and what gives you confidence that sanctions will in any way change president putin's mind? thank you. >> well, i suspect the market in -- in russia, in moscow can be significantly affected by these choices. it already is being effected, and if there are going to be sanctions i believe that will have an impact. but the reality is president putin saying he will respect the vote offers in many options as to how he chooses to respect the vote. if the people of crimea vote overwhelmingly as one suspects they will to affiliate or be associated with russia, i think we'll respect the vote by making sure their autonomy is
increased, without necessarily having made a decision to annex. so until that decision is made, i'm not going to interpret what it may or may not mean. i think it's more important for president putin to understand that we are prepared to respect his interests and rights, and that they can be fully respected, and that he can actually have -- you know, have a claim to have served his purpose of protecting the people that he is interested in protecting by augmenting their rights and by asserting his prerogatives at the end of this effort. so there are other options, and that's what we're continually trying to say, and until he has made his decision, those options are still on the table and alive, and we hope he'll make darnth -- a different set of choices. what was other part --
>> reporter: [ inaudible ]? >> with respect to the president and european community and everybody has said if the referendum takes place there will be some sanctions. if there's greater diplomatic opportunity that can be pursued and that is in fact on the table, then i'm confident whatever the response is would be calibrated accordingly. but if on the other hand, a decision is made that's negative and/or flies in the face of the rationale that the eu and others have put on the table, that will obviously demand some further response, which i'm confident both the eu and the united states will produce. it is not our preference. it is not where we want to go. it is not what we are choosing
as a first choice. but if the wrong choices are made, then there will be no choice but to respond appropriately because of the gravity of this breach of international standard, beach of international law, and challenge, frankly to the global standard by which nations have been called on to try to behave, and we believe that the consequences are consequences that could be felt in many other parts of the world. there are many places where people might take the wrong lesson from that. and i think many people are concerned about that. thank you all very, very much. >> that is u.s. secretary of state john kerry addressing reporters in london after a six-hour meeting with sergei lavrov concerning the crisis in ukraine, making it very clear that the russians have indicated they will not do anything until
after sunday's vote takes place in crimea. crimea already insiding it wants to be part of russia. dana it appears both sides have dug in and have not changed their chance one iota. >> del, i would completely agree with you. it appears to be a stalemate and one that appears to be deteriorating. there were detailed discussions with foreign minister sergei lavrov today. he said president putin will not discussion any options at all until the referendum takes place on the weekend. secretary of state kerry saying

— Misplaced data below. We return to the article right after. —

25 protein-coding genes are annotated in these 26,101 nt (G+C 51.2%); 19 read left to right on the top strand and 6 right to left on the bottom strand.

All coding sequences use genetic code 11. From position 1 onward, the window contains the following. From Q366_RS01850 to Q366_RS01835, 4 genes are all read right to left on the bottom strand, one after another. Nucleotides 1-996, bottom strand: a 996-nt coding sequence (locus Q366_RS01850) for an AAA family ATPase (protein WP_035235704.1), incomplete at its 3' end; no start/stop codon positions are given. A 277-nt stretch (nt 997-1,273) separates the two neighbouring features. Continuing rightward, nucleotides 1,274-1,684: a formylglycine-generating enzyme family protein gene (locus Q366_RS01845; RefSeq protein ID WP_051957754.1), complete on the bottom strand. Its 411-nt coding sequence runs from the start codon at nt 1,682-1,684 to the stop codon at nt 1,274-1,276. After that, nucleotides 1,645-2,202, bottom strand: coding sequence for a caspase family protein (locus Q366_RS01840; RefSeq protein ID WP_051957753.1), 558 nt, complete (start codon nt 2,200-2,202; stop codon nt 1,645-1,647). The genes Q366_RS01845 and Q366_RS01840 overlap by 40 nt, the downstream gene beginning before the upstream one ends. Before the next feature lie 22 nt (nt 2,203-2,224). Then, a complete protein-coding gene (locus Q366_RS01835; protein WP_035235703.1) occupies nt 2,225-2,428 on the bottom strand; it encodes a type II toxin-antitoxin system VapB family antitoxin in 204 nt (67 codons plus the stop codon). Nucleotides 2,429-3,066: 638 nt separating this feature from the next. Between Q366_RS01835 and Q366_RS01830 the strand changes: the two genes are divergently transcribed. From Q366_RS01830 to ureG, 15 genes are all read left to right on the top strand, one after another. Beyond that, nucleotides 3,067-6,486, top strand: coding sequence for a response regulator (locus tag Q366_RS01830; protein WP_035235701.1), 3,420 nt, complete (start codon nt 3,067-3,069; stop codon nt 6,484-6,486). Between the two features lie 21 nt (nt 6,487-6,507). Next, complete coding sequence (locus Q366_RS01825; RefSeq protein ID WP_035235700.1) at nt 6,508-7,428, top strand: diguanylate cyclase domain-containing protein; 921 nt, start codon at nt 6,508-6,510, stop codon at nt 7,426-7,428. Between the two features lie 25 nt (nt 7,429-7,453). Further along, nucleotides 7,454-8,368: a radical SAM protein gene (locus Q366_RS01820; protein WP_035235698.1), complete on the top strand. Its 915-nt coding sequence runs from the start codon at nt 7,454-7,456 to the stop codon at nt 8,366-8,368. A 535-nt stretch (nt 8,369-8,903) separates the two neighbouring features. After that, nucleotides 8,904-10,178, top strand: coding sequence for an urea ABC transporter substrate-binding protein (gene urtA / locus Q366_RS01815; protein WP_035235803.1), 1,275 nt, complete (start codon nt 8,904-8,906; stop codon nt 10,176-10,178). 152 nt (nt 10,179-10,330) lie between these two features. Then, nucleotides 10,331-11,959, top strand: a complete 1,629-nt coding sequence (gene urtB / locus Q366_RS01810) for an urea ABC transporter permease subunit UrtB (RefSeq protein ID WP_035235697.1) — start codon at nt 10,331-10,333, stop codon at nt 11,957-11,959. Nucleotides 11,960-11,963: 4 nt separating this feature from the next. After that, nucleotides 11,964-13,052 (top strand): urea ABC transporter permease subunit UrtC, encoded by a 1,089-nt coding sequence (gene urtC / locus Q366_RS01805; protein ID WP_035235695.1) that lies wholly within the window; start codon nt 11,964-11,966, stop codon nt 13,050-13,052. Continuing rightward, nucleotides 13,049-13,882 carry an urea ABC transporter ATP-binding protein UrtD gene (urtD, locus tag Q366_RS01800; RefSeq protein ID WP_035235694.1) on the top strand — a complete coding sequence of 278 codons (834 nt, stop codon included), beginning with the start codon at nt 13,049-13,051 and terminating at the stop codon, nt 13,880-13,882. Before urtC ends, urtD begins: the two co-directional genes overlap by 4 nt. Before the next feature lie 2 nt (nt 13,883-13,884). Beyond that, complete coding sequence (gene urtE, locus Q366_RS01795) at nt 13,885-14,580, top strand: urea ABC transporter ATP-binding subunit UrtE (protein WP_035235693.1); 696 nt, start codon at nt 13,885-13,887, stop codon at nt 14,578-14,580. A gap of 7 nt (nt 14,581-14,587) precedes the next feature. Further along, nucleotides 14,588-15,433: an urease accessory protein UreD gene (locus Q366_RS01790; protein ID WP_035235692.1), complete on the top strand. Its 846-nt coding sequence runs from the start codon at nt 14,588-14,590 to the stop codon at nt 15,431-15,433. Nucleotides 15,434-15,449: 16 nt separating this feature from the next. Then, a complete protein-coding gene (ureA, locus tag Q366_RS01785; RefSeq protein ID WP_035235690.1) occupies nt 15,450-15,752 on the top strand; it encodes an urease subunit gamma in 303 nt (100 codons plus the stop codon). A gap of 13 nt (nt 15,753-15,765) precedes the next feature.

they hope they will take a different decision. but we have already heard in a separate news conference with sergei lavrov that they continue to respect the will of the people of crimea and will recognize that referendum to join russia. the referendum will take place, and then the eu and united states will be in the position of waiting to see what russia will do. will they recognize the joining of crimea to russia, and then you will have these threats that have been put forward by the european union and united states to impose economic sanctions in terms of freezing bank accounts and travel bans on officials del. >> dana thank you very much. jennifer glasse is in the region that will decide on sunday to beak away from ukraine. you heard the secretary of
state. your reaction. >> del, no matter what secretary kerry says here, the officials have made it very clear, they plan to have this referendum on sunday. they have the new crimea prime minister appointed just a few weeks ago, talking about what is going to happen after the referendum. they believe it is already complete. crimea has a majority ethnic russian population. the russian flags are flying over many state buildings here. people in the streets are flying the russian flags. and there are posters around the city calling on people to come home. many people here believe this is going to correct a mistake made 60 years ago when crimea was given to ukraine. and all of secretary kerry's talk about annexation, the crimean officials think that that has all gone away.
earlier this week they passed a referendum here that says -- they passed a resolution that says after the referendum, if the people vote to become independent, then crimea will declare independence. and then as a independent sovereign nation it will ask russia to make it part of the russian federation. >> jennifer glasse for us live. thank you very much. we have heard from president obama and the russian foreign minist minister. we will have more of thatment doing up shortly. and right now, wall street watching very closely the developments in ukraine and so are we.
welcome to al jazeera america. i'm del walters. these are the stories we're following for you. that meeting with the secretary of state and foreign minister lasted six hours, but failed to get russia to standing down in crimea. and obstacles getting aid into drought-stricken areas of pakistan. so far, dozens there have died. ♪ >> that last ditch diplomatic eh forth to end